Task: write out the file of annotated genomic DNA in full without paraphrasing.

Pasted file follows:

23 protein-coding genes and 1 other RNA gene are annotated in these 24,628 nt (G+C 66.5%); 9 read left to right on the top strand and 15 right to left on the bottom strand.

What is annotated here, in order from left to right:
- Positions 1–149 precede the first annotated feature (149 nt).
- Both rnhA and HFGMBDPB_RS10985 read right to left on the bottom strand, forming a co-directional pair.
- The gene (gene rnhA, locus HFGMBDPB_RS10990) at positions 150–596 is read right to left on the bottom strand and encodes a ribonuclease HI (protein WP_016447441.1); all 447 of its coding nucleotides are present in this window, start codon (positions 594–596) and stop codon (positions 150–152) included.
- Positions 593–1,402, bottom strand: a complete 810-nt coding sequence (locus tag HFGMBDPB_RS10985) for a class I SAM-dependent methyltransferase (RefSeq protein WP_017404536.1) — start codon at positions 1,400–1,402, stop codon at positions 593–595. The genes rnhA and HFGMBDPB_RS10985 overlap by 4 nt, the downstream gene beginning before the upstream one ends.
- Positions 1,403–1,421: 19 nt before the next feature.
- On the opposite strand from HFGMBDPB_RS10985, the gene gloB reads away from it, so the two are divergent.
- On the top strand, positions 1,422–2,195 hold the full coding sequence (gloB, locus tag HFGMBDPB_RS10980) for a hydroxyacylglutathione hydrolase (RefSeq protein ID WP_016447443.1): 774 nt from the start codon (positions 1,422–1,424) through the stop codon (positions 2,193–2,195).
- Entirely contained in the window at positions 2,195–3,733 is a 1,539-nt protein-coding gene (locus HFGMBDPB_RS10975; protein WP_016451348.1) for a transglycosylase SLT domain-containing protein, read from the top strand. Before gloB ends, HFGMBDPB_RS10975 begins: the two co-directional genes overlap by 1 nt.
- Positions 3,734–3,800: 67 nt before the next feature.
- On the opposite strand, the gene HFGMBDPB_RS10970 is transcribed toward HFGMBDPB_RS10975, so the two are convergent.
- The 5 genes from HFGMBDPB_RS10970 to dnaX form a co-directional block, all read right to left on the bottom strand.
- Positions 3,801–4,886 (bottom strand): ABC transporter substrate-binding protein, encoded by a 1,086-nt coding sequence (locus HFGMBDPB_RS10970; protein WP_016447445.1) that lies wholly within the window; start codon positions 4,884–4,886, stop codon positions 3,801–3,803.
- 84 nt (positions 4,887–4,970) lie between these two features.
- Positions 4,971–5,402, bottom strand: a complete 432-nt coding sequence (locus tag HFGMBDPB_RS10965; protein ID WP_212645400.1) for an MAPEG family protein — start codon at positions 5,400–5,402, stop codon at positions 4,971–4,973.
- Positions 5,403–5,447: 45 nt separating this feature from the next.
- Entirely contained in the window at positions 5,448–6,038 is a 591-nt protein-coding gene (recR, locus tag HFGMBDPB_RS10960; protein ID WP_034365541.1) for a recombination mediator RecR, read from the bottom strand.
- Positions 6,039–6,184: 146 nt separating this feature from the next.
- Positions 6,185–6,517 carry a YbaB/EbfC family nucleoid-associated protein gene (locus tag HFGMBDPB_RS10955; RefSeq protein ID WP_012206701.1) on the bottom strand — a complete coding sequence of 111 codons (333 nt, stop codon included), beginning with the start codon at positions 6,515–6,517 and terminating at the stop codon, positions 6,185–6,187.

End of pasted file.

23 protein-coding genes and 1 other RNA gene are annotated in these 24,628 nt (G+C 66.5%); 9 read left to right on the top strand and 15 right to left on the bottom strand.

What is annotated here, in order from left to right:
- Positions 1–149 precede the first annotated feature (149 nt).
- Both rnhA and HFGMBDPB_RS10985 read right to left on the bottom strand, forming a co-directional pair.
- The gene (gene rnhA, locus HFGMBDPB_RS10990) at positions 150–596 is read right to left on the bottom strand and encodes a ribonuclease HI (protein WP_016447441.1); all 447 of its coding nucleotides are present in this window, start codon (positions 594–596) and stop codon (positions 150–152) included.
- Positions 593–1,402, bottom strand: a complete 810-nt coding sequence (locus tag HFGMBDPB_RS10985) for a class I SAM-dependent methyltransferase (RefSeq protein WP_017404536.1) — start codon at positions 1,400–1,402, stop codon at positions 593–595. The genes rnhA and HFGMBDPB_RS10985 overlap by 4 nt, the downstream gene beginning before the upstream one ends.
- Positions 1,403–1,421: 19 nt before the next feature.
- On the opposite strand from HFGMBDPB_RS10985, the gene gloB reads away from it, so the two are divergent.
- On the top strand, positions 1,422–2,195 hold the full coding sequence (gloB, locus tag HFGMBDPB_RS10980) for a hydroxyacylglutathione hydrolase (RefSeq protein ID WP_016447443.1): 774 nt from the start codon (positions 1,422–1,424) through the stop codon (positions 2,193–2,195).
- Entirely contained in the window at positions 2,195–3,733 is a 1,539-nt protein-coding gene (locus HFGMBDPB_RS10975; protein WP_016451348.1) for a transglycosylase SLT domain-containing protein, read from the top strand. Before gloB ends, HFGMBDPB_RS10975 begins: the two co-directional genes overlap by 1 nt.
- Positions 3,734–3,800: 67 nt before the next feature.
- On the opposite strand, the gene HFGMBDPB_RS10970 is transcribed toward HFGMBDPB_RS10975, so the two are convergent.
- The 5 genes from HFGMBDPB_RS10970 to dnaX form a co-directional block, all read right to left on the bottom strand.
- Positions 3,801–4,886 (bottom strand): ABC transporter substrate-binding protein, encoded by a 1,086-nt coding sequence (locus HFGMBDPB_RS10970; protein WP_016447445.1) that lies wholly within the window; start codon positions 4,884–4,886, stop codon positions 3,801–3,803.
- 84 nt (positions 4,887–4,970) lie between these two features.
- Positions 4,971–5,402, bottom strand: a complete 432-nt coding sequence (locus tag HFGMBDPB_RS10965; protein ID WP_212645400.1) for an MAPEG family protein — start codon at positions 5,400–5,402, stop codon at positions 4,971–4,973.
- Positions 5,403–5,447: 45 nt separating this feature from the next.
- Entirely contained in the window at positions 5,448–6,038 is a 591-nt protein-coding gene (recR, locus tag HFGMBDPB_RS10960; protein ID WP_034365541.1) for a recombination mediator RecR, read from the bottom strand.
- Positions 6,039–6,184: 146 nt separating this feature from the next.
- Positions 6,185–6,517 carry a YbaB/EbfC family nucleoid-associated protein gene (locus tag HFGMBDPB_RS10955; RefSeq protein ID WP_012206701.1) on the bottom strand — a complete coding sequence of 111 codons (333 nt, stop codon included), beginning with the start codon at positions 6,515–6,517 and terminating at the stop codon, positions 6,185–6,187.